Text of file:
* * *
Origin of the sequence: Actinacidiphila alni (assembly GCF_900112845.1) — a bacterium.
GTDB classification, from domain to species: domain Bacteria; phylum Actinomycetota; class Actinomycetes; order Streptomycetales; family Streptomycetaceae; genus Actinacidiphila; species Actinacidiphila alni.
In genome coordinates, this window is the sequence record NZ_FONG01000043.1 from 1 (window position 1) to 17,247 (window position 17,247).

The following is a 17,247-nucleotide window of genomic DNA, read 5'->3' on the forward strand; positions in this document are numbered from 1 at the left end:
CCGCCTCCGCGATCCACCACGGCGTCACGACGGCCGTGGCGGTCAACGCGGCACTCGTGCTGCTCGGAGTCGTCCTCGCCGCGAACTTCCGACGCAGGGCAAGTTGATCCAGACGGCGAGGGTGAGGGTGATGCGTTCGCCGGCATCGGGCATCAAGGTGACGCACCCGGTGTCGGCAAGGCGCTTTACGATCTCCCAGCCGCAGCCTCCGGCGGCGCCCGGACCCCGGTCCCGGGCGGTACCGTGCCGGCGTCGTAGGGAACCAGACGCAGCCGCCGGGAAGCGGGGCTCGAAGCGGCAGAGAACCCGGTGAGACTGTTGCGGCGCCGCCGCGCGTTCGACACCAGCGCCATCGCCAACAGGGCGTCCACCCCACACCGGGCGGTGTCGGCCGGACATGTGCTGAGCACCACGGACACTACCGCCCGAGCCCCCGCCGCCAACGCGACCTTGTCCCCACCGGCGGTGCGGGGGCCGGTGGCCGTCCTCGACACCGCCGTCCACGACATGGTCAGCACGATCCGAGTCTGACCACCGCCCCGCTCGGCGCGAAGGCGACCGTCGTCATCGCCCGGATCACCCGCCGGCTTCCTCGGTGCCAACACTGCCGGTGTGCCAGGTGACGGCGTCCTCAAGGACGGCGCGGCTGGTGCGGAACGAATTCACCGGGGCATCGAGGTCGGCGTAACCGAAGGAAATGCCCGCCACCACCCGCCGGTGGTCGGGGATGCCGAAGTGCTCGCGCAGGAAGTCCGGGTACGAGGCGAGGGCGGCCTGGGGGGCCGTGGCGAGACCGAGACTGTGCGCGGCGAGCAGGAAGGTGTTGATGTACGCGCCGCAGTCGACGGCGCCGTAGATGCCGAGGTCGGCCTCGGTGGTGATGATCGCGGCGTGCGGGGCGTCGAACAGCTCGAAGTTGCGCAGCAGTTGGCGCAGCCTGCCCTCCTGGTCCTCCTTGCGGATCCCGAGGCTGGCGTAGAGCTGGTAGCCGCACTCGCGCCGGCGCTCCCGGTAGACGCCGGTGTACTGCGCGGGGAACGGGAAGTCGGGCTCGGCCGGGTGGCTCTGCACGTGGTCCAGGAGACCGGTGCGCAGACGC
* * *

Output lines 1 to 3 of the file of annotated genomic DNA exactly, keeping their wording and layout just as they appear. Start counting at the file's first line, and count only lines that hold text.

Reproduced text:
Origin of the sequence: Actinacidiphila alni (assembly GCF_900112845.1) — a bacterium.
GTDB classification, from domain to species: domain Bacteria; phylum Actinomycetota; class Actinomycetes; order Streptomycetales; family Streptomycetaceae; genus Actinacidiphila; species Actinacidiphila alni.
In genome coordinates, this window is the sequence record NZ_FONG01000043.1 from 1 (window position 1) to 17,247 (window position 17,247).